Wyoming, Jackson, & Grand Teton National Park
We crossed over into Wyoming - our third state! - on September 4. We followed the Southern route through Alpine toward Jackson from Idaho Falls, ID, which was twenty miles longer but didn’t take us over the steep grades of the western pass. It was exciting to observe Alpine’s recent economic growth, and the run along the winding Snake River was at times chilly but always beautiful. After fourteen straight days of running four- to eight-hours, we were excited to rest our legs and meet with people in Jackson. The Fife family generously put us up in their beautiful cottage north of Jackson for the weekend.
On Saturday morning we joined the Jackson Hole community for Old Bill’s Fun Run. Established in the early 1990’s, the anonymous Mr. and Ms. Old Bill annually challenge corporate and individual donors to raise money for hundreds of area nonprofits (to date, over $100 million has been raised through this event). We joined kids, adults and dogs who ran, walked and trotted 5k or 10k; since it was a rest day, we walked 5k. We also visited booths staffed by these community organizations whose missions range from search and rescue, wildlife and land conservation, social services, education, military and veteran services, arts, and much more. This was a clear sign of a healthy and happy community.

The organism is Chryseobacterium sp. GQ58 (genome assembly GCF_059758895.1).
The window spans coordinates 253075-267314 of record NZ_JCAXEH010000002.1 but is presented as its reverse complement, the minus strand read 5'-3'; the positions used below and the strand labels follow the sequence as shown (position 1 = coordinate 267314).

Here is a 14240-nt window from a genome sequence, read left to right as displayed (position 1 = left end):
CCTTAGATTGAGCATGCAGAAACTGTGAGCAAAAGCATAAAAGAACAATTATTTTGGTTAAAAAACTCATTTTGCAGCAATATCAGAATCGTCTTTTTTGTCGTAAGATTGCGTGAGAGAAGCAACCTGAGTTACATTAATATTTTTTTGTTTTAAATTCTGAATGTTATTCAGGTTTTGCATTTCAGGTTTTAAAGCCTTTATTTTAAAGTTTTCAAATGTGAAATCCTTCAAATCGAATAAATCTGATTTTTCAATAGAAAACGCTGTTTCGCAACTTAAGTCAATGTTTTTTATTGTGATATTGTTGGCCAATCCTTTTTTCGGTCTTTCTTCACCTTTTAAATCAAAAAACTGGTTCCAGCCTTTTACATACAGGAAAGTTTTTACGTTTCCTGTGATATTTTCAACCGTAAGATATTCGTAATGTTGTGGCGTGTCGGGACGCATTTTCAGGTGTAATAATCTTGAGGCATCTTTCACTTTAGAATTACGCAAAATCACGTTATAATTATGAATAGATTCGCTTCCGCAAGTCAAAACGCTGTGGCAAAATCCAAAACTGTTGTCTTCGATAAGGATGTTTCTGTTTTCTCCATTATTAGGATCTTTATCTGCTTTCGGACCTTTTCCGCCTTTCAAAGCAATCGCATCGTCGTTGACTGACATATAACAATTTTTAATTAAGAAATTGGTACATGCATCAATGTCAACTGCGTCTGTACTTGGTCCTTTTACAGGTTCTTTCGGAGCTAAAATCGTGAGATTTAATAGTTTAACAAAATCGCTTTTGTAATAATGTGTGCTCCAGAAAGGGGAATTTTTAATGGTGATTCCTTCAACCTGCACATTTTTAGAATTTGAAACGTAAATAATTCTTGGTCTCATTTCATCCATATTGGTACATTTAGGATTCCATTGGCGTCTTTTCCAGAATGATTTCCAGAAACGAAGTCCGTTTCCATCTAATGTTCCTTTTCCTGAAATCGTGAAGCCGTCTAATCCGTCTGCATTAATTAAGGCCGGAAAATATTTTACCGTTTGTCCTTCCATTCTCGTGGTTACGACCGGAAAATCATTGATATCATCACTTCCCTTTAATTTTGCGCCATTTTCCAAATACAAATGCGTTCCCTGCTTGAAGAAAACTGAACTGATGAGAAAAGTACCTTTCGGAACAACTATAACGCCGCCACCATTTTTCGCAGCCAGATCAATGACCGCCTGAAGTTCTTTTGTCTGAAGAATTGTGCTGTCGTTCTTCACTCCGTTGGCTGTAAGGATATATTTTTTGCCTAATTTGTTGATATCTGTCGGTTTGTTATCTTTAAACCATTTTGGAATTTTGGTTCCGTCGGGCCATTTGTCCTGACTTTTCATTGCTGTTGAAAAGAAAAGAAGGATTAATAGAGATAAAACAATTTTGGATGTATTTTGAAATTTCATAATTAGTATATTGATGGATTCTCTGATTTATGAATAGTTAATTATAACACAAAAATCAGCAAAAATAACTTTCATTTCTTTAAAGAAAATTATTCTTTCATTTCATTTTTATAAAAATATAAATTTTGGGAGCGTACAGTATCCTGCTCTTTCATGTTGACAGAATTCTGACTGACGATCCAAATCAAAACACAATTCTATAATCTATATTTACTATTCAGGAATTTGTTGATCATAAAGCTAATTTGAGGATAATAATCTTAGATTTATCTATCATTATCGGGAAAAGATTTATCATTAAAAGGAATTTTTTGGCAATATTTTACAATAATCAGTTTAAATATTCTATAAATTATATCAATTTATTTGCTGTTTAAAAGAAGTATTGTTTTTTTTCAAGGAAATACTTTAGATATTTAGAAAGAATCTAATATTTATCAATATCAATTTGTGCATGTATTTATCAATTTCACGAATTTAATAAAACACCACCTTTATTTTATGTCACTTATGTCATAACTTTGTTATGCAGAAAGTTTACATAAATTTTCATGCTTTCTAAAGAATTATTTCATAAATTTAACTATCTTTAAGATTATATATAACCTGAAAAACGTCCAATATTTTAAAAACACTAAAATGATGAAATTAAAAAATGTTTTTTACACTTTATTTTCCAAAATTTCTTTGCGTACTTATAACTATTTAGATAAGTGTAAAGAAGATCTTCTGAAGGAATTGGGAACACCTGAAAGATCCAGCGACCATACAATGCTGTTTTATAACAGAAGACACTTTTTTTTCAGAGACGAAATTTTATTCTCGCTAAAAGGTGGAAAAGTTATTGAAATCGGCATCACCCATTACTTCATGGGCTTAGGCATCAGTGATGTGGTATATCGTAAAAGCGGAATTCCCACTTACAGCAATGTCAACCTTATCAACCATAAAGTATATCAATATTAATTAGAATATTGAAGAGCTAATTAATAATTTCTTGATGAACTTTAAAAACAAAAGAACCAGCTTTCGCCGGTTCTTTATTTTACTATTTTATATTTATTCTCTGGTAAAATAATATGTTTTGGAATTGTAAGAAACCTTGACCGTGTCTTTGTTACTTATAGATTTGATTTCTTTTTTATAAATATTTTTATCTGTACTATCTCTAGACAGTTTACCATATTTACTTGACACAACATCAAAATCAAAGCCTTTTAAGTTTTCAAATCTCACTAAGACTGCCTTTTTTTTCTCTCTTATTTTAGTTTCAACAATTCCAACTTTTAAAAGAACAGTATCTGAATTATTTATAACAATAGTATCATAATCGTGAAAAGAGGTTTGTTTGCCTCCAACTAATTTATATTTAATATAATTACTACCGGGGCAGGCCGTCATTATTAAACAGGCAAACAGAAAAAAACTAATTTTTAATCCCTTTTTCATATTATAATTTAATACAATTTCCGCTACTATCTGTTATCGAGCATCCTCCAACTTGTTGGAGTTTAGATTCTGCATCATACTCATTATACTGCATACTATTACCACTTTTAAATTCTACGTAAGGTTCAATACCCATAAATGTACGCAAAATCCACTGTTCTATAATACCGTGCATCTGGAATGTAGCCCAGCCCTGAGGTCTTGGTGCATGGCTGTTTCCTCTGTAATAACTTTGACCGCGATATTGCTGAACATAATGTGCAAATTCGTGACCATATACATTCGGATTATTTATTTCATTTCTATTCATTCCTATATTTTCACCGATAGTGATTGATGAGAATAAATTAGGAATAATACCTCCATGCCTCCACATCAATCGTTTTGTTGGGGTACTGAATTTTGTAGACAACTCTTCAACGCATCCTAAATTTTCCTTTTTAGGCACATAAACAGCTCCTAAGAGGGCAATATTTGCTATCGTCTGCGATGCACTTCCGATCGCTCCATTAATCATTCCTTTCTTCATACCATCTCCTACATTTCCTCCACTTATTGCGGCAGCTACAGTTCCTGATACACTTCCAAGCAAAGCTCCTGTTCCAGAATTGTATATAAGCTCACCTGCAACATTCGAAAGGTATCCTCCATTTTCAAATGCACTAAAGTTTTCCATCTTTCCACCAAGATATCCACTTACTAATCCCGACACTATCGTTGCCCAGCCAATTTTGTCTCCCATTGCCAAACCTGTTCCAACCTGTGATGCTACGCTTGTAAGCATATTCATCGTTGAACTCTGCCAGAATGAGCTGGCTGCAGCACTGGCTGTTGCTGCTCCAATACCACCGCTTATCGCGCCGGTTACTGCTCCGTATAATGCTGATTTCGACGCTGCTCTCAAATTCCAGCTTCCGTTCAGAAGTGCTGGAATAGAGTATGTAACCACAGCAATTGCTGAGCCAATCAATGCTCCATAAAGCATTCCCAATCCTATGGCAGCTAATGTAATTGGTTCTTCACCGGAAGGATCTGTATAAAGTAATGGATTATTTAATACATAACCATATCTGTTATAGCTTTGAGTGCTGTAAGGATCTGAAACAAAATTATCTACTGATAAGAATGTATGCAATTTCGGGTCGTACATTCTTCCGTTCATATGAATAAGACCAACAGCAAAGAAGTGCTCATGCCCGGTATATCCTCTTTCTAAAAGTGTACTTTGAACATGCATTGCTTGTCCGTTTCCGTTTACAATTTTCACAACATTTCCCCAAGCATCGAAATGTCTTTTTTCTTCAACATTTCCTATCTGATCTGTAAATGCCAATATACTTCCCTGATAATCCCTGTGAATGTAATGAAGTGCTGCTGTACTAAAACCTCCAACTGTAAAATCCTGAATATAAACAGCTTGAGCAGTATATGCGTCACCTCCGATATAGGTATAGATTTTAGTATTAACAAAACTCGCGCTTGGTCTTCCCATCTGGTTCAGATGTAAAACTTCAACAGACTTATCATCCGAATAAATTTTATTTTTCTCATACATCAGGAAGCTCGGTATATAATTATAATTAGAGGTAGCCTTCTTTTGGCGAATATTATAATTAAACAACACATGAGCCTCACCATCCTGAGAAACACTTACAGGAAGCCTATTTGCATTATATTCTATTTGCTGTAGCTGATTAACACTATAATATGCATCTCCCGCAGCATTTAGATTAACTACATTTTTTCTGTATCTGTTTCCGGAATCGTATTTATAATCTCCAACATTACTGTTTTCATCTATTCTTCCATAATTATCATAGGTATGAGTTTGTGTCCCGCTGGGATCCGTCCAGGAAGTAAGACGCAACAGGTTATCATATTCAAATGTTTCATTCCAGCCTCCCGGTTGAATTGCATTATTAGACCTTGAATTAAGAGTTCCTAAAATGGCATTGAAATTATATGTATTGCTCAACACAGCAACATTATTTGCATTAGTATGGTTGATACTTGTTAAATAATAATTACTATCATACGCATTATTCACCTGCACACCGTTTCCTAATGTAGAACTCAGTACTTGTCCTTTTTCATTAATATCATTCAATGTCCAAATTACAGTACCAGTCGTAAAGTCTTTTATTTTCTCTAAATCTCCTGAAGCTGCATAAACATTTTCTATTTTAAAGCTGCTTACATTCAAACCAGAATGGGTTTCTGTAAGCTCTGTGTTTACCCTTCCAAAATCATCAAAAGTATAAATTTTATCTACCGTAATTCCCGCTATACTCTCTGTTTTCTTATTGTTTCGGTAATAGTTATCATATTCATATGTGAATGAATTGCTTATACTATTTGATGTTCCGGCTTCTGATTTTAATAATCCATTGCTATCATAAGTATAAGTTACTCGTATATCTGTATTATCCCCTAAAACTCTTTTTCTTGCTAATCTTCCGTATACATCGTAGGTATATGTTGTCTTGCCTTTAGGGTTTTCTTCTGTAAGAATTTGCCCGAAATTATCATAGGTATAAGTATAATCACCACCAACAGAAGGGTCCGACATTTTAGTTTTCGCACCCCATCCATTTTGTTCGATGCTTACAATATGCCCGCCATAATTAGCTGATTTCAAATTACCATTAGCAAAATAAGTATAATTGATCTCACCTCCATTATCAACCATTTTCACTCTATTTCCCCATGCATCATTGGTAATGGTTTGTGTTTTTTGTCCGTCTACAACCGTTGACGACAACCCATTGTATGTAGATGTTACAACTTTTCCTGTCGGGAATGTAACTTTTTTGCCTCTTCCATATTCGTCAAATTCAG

The next morning we sat down for breakfast with Jackson Mayor Mark Barron. With the experience of six terms, Mayor Barron was a wealth of knowledge on the town. He spoke in depth about the conservation and energy investments the town has championed following a 2006 energy audit and challenge from World Bank President James Wolfensohn. Barron’s strategy has been to “give people the choice” by empowering individuals to change and make a difference in their community. In the years since, Jackson set up the 10x10 (10% reduction by 2010) and 40x20 (40% by 2020) plans and strives to become the most energy efficient city in the country to mirror the rich natural resources that surround the town.
The following day we met with Jackson Police Department Lieutenant Cole Nethercott. Mr. Nethercott explained the department’s underlying motto of “do the right thing for the right reason.” Jackson is a unique community in that it is home to 10,000 citizens but serves at times 60,000 people during tourist-heavy seasons. The department works closely with the county police and various federal law enforcement bodies to manage a commuter and tourist population “five to eight times” what they have the resources to manage. However, the town employs school resource officers and a drug drop box program like we have seen in other communities.
As you can imagine, in a community surrounded by so many fantastic natural resources, land use planning is a huge issue in Jackson. At the Jackson planning department we met with Senior Planner Lindsay Kissel and Principal Planner Paul Anthony. Jackson is a unique town to plan for as large acre houses are often more valuable then many smaller lots, the town sits as an island surrounded by federal lands, and in a rare show of bipartisanship, conservatives and liberals come together on environmental and conservation issues. Jackson incorporates a rare natural resources overlay map into town plans, which charts migration corridors, nesting habitats, vegetation and more. There is also an optional 1% sales tax that businesses can employ to raise funds for Teton conservation efforts led by Patagonia.
While in town we cheered the Ducks to a win over Michigan State and enjoyed a hootenanny in Teton National Park. Jackson was wonderful break for us but we are excited to continue our longer runs as we work our way east.